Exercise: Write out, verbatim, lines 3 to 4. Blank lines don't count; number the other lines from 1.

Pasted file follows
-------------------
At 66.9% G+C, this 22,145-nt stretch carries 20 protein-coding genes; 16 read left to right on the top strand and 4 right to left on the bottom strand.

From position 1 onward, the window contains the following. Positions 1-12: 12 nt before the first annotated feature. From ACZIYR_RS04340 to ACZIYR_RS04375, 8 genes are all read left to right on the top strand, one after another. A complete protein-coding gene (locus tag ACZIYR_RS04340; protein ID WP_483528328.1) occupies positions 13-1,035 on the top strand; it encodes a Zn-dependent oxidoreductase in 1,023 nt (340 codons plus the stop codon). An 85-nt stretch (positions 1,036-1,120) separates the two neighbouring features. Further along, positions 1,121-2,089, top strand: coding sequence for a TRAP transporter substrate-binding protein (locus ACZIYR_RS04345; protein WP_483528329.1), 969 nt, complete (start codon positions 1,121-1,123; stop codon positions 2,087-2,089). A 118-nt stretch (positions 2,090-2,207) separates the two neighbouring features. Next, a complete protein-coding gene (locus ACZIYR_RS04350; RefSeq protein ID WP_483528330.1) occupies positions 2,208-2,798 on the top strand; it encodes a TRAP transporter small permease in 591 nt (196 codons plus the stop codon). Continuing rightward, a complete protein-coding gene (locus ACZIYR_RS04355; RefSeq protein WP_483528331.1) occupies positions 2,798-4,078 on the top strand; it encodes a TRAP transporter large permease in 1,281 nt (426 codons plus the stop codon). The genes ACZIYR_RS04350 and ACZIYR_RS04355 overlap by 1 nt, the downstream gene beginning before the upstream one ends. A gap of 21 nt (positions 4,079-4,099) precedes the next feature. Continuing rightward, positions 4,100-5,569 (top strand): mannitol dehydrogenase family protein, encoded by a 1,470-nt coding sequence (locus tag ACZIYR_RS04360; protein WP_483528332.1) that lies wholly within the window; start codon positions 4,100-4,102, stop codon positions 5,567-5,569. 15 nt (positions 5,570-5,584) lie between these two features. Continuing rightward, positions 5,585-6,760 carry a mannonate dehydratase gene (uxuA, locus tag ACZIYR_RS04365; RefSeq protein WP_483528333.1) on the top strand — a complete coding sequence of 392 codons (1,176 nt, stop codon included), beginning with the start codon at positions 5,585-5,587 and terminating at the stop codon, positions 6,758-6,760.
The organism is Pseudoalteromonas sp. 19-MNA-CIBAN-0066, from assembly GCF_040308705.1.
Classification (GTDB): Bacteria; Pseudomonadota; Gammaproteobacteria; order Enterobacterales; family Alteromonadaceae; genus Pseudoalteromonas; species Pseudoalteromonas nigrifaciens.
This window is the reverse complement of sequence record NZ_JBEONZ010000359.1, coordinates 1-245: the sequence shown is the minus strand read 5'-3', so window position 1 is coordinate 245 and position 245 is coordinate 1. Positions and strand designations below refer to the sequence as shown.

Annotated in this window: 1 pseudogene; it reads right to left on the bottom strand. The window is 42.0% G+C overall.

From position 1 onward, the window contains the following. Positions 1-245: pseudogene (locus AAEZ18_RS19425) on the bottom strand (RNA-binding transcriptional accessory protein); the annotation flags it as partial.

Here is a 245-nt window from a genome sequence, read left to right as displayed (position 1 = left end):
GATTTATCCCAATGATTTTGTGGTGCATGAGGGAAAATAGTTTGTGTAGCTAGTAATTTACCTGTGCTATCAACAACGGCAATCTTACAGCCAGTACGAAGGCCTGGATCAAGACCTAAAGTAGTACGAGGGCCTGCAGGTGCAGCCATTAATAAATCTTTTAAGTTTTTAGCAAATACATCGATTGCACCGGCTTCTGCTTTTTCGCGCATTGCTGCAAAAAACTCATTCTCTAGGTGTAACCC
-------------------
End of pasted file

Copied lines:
The organism is Pseudoalteromonas sp. 19-MNA-CIBAN-0066, from assembly GCF_040308705.1.
Classification (GTDB): Bacteria; Pseudomonadota; Gammaproteobacteria; order Enterobacterales; family Alteromonadaceae; genus Pseudoalteromonas; species Pseudoalteromonas nigrifaciens.